What Can You Learn From the Tour de France?

Ever since taking a class in graduate school titled “Comparative Anatomy and Physiology” where we compared humans to other mammals, I realized that we humans are actually one of the slowest of all mammals. Try racing a dog, horse or rabbit, you name it, over a short distance and you will lose time after time. Make the race a long-distance affair and you will beat them all.  Humans have the capacity to do amazing endurance events.  One of the reasons is our ability to sweat all over our bodies making it very efficient at cooling. So, why even bother to try to go fast when we can go long!?!

I have always been intrigued by endurance events and have participated in them over the past 25+ years.  I am writing this blog on the final day of the Tour de France which is arguably the hardest endurance event in the world. Cyclists race, on average, over 100 miles per day for essentially 20 straight days. I thought I would share some of the fascinating facts of the Tour de France and some health lessons that we can learn from this amazing event.

Cycling is one of the best forms of exercise allowing you to really work your cardiovascular system for long periods of time without a lot of impact. Lance Armstrong was quoted as saying that the bicycle is the best piece of exercise equipment ever made.  There is one down side to this though, and one lesson we can all learn from the Tour. Cycling, as great of an exercise as it is, does not help promote bone density – in fact, the average Tour de France cyclist loses bone density throughout the 3-week race. This is due to the fact that the Tour cyclists are essentially non-weight bearing for 3 weeks! They are taught to stay off their feet during every waking moment before and after their race stages. Exercising at extremely intense levels for 5-6 hours for 20 days straight will cause the body to start to catabolize – including muscle and even calcium stores. So, for those of you who do cycling as your primary exercise make sure to add some weight bearing exercise(s) to your routine. One suggestion is weight training – which is a great way to help maintain your muscle mass and maintain your bone density.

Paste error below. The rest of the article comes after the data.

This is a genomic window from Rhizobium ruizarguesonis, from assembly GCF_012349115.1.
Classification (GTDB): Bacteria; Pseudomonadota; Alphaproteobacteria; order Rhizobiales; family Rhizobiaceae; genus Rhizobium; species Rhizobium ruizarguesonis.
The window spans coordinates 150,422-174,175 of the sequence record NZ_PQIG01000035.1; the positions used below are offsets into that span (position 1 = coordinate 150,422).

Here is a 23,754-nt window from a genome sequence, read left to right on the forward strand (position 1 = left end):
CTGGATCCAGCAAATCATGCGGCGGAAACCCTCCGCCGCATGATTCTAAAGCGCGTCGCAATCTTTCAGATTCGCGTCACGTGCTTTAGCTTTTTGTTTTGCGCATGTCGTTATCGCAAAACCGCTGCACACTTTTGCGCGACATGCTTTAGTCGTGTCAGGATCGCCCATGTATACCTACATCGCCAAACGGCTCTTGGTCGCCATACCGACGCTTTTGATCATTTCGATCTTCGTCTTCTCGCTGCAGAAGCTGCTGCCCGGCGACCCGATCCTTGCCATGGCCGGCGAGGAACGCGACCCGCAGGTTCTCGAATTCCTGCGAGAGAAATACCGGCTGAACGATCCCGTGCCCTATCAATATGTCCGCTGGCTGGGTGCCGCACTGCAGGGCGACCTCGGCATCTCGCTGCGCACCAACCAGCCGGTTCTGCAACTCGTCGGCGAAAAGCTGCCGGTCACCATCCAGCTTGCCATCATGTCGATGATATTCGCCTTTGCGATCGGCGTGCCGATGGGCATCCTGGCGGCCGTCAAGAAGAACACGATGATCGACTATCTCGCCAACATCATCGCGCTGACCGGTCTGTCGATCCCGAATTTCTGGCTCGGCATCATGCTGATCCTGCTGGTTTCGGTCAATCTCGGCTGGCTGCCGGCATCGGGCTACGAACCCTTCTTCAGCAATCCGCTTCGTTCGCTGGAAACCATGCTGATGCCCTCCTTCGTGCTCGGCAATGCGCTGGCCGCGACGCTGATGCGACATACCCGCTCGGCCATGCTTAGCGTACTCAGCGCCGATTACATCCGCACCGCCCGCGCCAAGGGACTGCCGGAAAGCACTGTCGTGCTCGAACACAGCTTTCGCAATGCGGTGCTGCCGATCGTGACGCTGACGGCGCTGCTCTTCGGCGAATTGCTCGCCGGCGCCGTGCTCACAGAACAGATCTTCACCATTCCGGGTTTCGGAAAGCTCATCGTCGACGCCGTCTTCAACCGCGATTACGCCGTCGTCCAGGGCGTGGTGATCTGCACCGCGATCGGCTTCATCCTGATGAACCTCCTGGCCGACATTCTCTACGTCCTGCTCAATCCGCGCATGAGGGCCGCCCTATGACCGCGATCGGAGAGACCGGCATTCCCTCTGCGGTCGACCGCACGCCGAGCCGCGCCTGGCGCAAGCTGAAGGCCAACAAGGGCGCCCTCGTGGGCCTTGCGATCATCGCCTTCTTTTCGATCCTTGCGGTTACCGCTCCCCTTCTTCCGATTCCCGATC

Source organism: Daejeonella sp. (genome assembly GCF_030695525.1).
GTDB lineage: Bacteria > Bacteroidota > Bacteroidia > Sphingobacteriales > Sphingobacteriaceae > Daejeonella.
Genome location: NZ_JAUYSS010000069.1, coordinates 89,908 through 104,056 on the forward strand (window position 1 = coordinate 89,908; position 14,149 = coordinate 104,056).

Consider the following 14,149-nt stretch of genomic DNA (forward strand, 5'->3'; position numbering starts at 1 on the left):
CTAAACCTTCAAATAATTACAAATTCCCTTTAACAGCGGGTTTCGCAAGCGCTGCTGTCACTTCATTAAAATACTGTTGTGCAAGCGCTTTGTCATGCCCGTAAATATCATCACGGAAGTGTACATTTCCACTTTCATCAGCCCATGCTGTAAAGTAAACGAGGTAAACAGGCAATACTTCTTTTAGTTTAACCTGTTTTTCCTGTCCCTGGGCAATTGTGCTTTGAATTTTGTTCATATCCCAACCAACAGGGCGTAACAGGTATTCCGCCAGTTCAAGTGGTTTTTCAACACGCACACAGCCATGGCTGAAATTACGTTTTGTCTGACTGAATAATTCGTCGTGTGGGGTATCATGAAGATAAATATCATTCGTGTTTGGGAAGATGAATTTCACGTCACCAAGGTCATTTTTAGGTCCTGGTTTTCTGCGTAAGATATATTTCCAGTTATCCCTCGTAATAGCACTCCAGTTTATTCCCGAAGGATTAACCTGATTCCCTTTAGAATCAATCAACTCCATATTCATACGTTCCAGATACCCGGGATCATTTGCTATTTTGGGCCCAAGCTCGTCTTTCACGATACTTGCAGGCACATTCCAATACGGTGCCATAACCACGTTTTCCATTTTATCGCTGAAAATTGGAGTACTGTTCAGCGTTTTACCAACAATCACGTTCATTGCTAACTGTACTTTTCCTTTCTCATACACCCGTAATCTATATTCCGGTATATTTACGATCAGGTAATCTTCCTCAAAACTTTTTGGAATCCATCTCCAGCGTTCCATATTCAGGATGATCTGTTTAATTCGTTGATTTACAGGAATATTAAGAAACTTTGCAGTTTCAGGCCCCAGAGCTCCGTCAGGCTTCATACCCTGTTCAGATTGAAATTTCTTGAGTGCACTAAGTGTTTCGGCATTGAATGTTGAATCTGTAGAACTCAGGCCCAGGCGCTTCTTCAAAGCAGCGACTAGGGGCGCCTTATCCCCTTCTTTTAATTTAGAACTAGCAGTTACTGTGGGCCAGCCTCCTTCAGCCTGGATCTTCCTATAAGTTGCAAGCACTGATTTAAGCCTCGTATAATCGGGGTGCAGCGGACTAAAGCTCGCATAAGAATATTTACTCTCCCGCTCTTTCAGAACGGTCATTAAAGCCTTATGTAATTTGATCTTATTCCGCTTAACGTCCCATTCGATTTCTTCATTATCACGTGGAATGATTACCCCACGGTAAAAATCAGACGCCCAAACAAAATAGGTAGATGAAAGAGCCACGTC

A lot of cutting-edge nutritional strategies have been developed by studying the demands of Tour de France cyclists. The average cyclist consumes 7,500 calories per day during the Tour. That is a feat in itself, or should I say feast! Hydration and electrolyte balance are critical and a lot of the sports drinks we all use today have been developed with the Tour de France in mind.

All 180+ cyclists that race in the Tour get daily body work done including Active Release Techniques and Chiropractic adjustments. Lance Armstrong was quoted as saying the most important person on his staff during the Tour de France, as far as keeping the team healthy, was the team Chiropractor.

And as promised some fascinating facts from the Tour:

It may come as a huge surprise, but once upon a time the Tour de France used to be just a bunch of cigarette-smoking, booze-guzzling men riding their bikes on unpaved roads through the French Alps.

The Tour de France Was Originally A Sales Gimick! (Then vs now). In November of 1902, Geo Lefevre, a journalist from the newspaper L’Auto had an idea to boost circulation of the newspaper. The idea was the Tour de France. Two months later in January of 1903, the very first Tour de France was had but the circumstances and details were very different than what they are today. There were only 6 fairly flat stages over the course of 18 days vs. the 21 rather mountainous stages over 23 days of today. There were 60 entrants in the 1903 race vs. the nearly 200 entrants of 2014. 39 riders, roughly 60% of the 60 entrants of the first Tour de France of 1903 did NOT complete the race while only 18% of riders of the nearly 200 entrants completed the race of 2014.

As a result of the Tour de France, not only did Geo Lefevre succeed at boosting circulation of the newspaper, he created a cycling event that would go on to become one of the biggest racing events in the world of sports altogether. That original paper was printed on yellow paper- hence the leader was to wear a yellow jersey, something that they still do today.

The route of the course, and the total distance of the Tour de France changes every year, however the 21 competing teams of 9 riders from around the world can expect to cycle over 2000 miles (3,500 kilometers), up and down many hills and on routes that alternate between clockwise and counter clockwise circuits of France. In the original 1903 tour, the length was 2,428 kilometers.

The average Tour de France rider burns between 7,000-8,000 calories per day. That’s a whopping 123,900 calories over the course of the 21-day race – 123,900! That’s the calorie equivalent of eating 1,625 apples, or 872 slices of cheese pizza from Pizza Hut, or 252 McDonalds double cheeseburgers, or 619 original glazed Krispy Kreme doughnuts! Over the course of the roughly 3,500 kilometers Tour de France; a cyclist will sweat about 1.5 liters per hour totaling 130 liters (32 gallons) for the entire race.

In the 1920’s it was not uncommon for cyclists to share cigarettes while riding. Believe it or not, it was believed that smoking would help “open the lungs” before big climbs.   Now that is crazy!

So, another Tour de France has been completed providing millions of spectators a magnificent event to watch and learn from. Can’t wait until next year’s Tour starts!Tour

If you have any questions about this blog or your health in general or you just want to talk about the Tour you can reach me at drtomball@performancehealthcenter.com